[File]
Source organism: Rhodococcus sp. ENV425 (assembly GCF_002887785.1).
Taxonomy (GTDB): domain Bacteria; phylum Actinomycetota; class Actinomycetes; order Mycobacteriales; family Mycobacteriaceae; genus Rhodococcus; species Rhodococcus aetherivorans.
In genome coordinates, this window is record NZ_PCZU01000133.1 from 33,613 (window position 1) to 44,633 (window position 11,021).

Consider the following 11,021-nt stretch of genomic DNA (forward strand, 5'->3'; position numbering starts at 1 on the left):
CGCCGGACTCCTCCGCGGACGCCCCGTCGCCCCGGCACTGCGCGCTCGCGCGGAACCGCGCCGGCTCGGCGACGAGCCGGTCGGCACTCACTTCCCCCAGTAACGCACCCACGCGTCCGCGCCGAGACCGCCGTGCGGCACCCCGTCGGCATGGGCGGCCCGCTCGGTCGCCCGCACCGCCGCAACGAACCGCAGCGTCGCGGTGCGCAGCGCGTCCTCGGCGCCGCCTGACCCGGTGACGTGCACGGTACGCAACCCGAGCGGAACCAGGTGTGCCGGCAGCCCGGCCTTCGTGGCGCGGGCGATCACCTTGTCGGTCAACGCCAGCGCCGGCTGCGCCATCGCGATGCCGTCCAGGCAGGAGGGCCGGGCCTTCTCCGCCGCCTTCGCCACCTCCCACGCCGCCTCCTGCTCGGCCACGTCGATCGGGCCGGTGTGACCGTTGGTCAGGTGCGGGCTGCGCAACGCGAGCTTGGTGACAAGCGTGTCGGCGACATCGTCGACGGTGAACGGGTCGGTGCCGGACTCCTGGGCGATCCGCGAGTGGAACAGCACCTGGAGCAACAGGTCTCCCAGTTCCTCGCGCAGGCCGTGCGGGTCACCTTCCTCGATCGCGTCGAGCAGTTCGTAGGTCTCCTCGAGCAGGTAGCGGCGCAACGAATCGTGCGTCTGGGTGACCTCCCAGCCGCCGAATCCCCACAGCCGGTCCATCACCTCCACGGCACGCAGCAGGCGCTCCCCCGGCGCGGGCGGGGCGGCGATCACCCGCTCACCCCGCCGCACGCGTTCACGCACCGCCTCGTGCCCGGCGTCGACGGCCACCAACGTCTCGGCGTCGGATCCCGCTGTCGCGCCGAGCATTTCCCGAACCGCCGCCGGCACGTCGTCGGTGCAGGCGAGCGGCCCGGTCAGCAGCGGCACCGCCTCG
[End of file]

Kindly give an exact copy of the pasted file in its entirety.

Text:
Source organism: Rhodococcus sp. ENV425 (assembly GCF_002887785.1).
Taxonomy (GTDB): domain Bacteria; phylum Actinomycetota; class Actinomycetes; order Mycobacteriales; family Mycobacteriaceae; genus Rhodococcus; species Rhodococcus aetherivorans.
In genome coordinates, this window is record NZ_PCZU01000133.1 from 33,613 (window position 1) to 44,633 (window position 11,021).

Consider the following 11,021-nt stretch of genomic DNA (forward strand, 5'->3'; position numbering starts at 1 on the left):
CGCCGGACTCCTCCGCGGACGCCCCGTCGCCCCGGCACTGCGCGCTCGCGCGGAACCGCGCCGGCTCGGCGACGAGCCGGTCGGCACTCACTTCCCCCAGTAACGCACCCACGCGTCCGCGCCGAGACCGCCGTGCGGCACCCCGTCGGCATGGGCGGCCCGCTCGGTCGCCCGCACCGCCGCAACGAACCGCAGCGTCGCGGTGCGCAGCGCGTCCTCGGCGCCGCCTGACCCGGTGACGTGCACGGTACGCAACCCGAGCGGAACCAGGTGTGCCGGCAGCCCGGCCTTCGTGGCGCGGGCGATCACCTTGTCGGTCAACGCCAGCGCCGGCTGCGCCATCGCGATGCCGTCCAGGCAGGAGGGCCGGGCCTTCTCCGCCGCCTTCGCCACCTCCCACGCCGCCTCCTGCTCGGCCACGTCGATCGGGCCGGTGTGACCGTTGGTCAGGTGCGGGCTGCGCAACGCGAGCTTGGTGACAAGCGTGTCGGCGACATCGTCGACGGTGAACGGGTCGGTGCCGGACTCCTGGGCGATCCGCGAGTGGAACAGCACCTGGAGCAACAGGTCTCCCAGTTCCTCGCGCAGGCCGTGCGGGTCACCTTCCTCGATCGCGTCGAGCAGTTCGTAGGTCTCCTCGAGCAGGTAGCGGCGCAACGAATCGTGCGTCTGGGTGACCTCCCAGCCGCCGAATCCCCACAGCCGGTCCATCACCTCCACGGCACGCAGCAGGCGCTCCCCCGGCGCGGGCGGGGCGGCGATCACCCGCTCACCCCGCCGCACGCGTTCACGCACCGCCTCGTGCCCGGCGTCGACGGCCACCAACGTCTCGGCGTCGGATCCCGCTGTCGCGCCGAGCATTTCCCGAACCGCCGCCGGCACGTCGTCGGTGCAGGCGAGCGGCCCGGTCAGCAGCGGCACCGCCTCG